are those precious evenings off spent?
How much energy is given to family
and friends? What are the physical
activities that you enjoy most, be it
walking, jogging, running or cycling?
The evidence again and again is that
giving relaxation a top priority is
essential to success as a leader.
This might sound rather a heavy
concluding word! It is the
combination of clarity about individual
responsibilities and knowing where the
boundaries are. It is not feeling the
responsibility of the whole world on
your shoulders, but it is about clarity
of accountability about what you are
responsible for.
Responsibility is about:
Being clear what you are going to
deliver and seeing it through
Building clear agreements about

your responsibilities and having clear

Enabling others to fulfil their
responsibilities without feeling that you
have to be the rescuer
Always celebrating when
responsibilities have been delivered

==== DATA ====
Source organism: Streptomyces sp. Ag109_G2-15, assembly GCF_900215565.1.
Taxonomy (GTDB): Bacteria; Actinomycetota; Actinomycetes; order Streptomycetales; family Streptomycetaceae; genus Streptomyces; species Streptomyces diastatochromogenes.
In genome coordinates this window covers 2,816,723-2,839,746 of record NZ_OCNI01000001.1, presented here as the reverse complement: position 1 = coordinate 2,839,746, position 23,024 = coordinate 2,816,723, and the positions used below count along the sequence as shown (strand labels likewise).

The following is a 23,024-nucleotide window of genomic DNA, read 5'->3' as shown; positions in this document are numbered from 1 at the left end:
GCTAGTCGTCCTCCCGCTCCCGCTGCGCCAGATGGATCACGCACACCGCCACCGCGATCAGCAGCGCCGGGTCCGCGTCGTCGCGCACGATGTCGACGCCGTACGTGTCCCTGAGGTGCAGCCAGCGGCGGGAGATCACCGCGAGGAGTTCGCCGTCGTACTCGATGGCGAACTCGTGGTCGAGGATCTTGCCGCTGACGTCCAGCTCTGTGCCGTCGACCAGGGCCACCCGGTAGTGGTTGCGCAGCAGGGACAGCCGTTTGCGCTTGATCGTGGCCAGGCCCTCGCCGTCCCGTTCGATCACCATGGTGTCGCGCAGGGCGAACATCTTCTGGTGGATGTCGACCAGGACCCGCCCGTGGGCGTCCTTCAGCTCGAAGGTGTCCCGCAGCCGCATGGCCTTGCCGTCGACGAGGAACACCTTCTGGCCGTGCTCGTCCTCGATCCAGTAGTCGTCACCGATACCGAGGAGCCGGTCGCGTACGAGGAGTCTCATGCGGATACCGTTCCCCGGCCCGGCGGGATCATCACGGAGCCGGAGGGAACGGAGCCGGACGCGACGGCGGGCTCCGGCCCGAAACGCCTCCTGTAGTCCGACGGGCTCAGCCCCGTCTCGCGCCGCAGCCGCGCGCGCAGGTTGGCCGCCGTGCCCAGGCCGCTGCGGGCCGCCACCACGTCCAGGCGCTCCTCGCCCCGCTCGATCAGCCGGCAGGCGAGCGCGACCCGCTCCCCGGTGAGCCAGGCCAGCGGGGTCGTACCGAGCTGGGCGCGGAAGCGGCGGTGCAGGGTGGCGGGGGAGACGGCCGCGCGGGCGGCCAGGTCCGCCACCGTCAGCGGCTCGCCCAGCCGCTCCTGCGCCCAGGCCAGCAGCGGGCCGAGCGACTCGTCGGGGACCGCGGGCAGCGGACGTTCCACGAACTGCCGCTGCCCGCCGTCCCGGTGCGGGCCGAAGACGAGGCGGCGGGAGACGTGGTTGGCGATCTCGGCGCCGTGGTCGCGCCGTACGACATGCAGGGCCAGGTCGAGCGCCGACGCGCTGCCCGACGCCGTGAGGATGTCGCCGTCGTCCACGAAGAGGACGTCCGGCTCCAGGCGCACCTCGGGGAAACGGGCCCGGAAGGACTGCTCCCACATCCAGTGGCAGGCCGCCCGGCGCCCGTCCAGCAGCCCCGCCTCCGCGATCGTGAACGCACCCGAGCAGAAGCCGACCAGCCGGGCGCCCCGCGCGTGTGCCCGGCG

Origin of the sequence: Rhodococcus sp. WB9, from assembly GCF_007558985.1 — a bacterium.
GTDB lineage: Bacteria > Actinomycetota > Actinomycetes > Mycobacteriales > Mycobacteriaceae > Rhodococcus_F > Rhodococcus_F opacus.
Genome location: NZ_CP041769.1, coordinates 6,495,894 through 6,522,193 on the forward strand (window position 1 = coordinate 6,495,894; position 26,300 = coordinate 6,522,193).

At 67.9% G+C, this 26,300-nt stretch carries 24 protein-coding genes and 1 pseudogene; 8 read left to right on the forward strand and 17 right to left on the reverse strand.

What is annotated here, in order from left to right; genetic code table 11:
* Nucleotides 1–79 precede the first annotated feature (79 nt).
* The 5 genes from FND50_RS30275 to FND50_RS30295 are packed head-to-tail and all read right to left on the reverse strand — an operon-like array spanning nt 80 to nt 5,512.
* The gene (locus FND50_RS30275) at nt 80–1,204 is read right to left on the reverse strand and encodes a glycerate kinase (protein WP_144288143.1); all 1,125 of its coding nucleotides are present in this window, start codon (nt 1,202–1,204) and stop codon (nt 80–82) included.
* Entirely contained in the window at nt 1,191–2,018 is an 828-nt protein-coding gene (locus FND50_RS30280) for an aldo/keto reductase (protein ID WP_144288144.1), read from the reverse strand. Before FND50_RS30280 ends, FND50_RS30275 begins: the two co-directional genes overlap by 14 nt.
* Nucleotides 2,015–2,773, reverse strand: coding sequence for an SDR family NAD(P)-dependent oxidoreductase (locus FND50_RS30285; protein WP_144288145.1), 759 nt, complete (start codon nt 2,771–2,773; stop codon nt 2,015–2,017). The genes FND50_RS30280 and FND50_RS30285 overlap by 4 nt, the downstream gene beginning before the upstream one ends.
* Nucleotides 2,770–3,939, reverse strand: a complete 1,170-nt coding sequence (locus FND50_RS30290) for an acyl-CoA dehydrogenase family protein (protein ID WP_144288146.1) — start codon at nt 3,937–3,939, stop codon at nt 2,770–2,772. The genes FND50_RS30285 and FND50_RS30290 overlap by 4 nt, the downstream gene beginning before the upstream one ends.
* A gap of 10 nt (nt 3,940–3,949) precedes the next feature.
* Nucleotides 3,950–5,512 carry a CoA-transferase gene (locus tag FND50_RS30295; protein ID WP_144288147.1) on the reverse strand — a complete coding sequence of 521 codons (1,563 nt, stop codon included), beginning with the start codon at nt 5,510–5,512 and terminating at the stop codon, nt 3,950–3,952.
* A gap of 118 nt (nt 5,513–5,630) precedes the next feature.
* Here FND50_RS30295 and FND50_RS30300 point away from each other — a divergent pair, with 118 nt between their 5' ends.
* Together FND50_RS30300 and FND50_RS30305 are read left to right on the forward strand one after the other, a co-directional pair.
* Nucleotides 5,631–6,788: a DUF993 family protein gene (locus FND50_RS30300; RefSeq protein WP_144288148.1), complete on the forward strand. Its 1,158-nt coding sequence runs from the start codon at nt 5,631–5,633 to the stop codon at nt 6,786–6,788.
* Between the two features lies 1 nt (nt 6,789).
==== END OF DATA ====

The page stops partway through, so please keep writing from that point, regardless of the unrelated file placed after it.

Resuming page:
either by yourself or by your colleagues.
Responsibility is about taking it,
demonstrating it, using it and then
passing it on. It is not about clutching
on to responsibility beyond your sell
by date.
As you observe senior leaders, how
do they score on these six Rs? What
is it they do well that you can learn
from? The leader with potential will
always be learning and growing their
capabilities in these six Rs. They will
always be moving on in their thinking
and reflecting on their leadership
journey. So which R are you working
on next?
Peter Shaw CB is a partner at
Praesta Partners, a specialist
coaching organisation and has
held three director general
posts in government. He has
written a sequence of leadership
books including, The Four Vs
of Leadership: vision, values,
value added and vitality, Finding
your Future: the second time
around (Darton, Longman
and Todd) (Capstone), and
Business Coaching: achieving
practical results through effective
engagement (Capstone) (coauthored with Robin Linnecar).

public sector executive 33